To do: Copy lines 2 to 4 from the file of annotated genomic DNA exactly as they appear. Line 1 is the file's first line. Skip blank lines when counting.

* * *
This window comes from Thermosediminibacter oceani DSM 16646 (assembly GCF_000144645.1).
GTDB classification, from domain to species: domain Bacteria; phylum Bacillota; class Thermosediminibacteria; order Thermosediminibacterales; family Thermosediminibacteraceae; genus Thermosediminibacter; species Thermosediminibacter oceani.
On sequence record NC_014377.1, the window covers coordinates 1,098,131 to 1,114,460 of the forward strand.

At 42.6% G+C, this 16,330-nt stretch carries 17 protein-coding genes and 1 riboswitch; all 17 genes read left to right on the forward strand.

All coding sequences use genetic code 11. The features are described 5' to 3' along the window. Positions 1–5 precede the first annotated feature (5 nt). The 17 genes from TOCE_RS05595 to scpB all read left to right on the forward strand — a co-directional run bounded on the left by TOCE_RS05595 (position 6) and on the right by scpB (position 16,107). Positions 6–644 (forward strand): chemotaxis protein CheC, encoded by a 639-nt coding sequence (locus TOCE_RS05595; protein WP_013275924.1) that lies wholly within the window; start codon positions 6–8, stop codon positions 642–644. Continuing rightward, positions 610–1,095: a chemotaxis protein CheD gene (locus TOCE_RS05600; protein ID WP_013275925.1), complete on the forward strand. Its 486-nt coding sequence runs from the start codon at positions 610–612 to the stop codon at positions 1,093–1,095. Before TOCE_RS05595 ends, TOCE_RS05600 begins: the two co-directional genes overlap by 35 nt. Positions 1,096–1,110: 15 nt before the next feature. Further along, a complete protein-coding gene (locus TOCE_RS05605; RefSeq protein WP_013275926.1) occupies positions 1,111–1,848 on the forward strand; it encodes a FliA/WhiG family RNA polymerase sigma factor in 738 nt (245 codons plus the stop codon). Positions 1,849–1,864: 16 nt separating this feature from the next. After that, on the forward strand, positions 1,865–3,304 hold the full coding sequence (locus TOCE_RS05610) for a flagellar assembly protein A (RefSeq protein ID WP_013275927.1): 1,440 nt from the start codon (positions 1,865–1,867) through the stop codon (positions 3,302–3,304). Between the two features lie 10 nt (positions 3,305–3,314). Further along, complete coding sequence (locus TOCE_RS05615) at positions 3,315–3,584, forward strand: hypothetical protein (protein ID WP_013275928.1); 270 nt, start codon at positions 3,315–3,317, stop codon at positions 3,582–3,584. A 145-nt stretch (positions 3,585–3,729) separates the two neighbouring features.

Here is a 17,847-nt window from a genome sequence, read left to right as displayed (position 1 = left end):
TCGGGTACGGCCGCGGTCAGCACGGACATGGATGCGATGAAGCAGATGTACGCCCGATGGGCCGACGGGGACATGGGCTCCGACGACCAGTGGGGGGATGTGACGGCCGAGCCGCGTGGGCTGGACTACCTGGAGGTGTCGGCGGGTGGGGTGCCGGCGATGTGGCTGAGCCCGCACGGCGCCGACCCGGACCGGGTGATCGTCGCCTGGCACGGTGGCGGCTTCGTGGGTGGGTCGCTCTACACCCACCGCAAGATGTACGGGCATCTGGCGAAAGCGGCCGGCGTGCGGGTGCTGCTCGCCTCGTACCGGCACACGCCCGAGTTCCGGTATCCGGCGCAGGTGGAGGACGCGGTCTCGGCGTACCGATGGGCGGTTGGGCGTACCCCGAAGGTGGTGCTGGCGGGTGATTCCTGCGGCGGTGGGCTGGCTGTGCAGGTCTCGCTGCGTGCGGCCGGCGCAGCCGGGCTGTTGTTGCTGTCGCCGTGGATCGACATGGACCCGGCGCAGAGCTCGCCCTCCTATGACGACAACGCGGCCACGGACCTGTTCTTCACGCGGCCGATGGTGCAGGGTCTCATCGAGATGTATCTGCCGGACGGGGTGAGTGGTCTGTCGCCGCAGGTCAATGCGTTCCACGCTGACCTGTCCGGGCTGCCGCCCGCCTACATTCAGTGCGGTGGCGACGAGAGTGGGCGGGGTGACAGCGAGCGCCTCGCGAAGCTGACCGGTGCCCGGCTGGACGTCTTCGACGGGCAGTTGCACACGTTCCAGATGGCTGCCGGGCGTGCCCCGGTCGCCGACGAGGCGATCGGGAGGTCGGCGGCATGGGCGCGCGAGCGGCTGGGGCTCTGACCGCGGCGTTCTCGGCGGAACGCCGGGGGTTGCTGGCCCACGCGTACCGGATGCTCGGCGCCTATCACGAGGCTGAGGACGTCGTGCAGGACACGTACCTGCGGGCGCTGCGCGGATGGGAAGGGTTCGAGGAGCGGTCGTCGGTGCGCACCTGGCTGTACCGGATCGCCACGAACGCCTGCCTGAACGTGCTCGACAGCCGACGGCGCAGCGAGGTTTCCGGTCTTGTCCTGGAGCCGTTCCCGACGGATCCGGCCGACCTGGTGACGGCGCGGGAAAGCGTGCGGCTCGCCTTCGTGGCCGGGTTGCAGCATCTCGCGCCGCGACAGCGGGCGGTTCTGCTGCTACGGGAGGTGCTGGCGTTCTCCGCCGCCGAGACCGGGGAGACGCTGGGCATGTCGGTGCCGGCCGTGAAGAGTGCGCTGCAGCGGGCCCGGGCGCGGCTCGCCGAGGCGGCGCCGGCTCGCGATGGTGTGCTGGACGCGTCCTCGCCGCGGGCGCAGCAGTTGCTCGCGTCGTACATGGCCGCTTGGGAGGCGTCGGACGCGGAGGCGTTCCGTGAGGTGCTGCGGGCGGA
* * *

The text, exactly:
GTDB classification, from domain to species: domain Bacteria; phylum Bacillota; class Thermosediminibacteria; order Thermosediminibacterales; family Thermosediminibacteraceae; genus Thermosediminibacter; species Thermosediminibacter oceani.
On sequence record NC_014377.1, the window covers coordinates 1,098,131 to 1,114,460 of the forward strand.

At 42.6% G+C, this 16,330-nt stretch carries 17 protein-coding genes and 1 riboswitch; all 17 genes read left to right on the forward strand.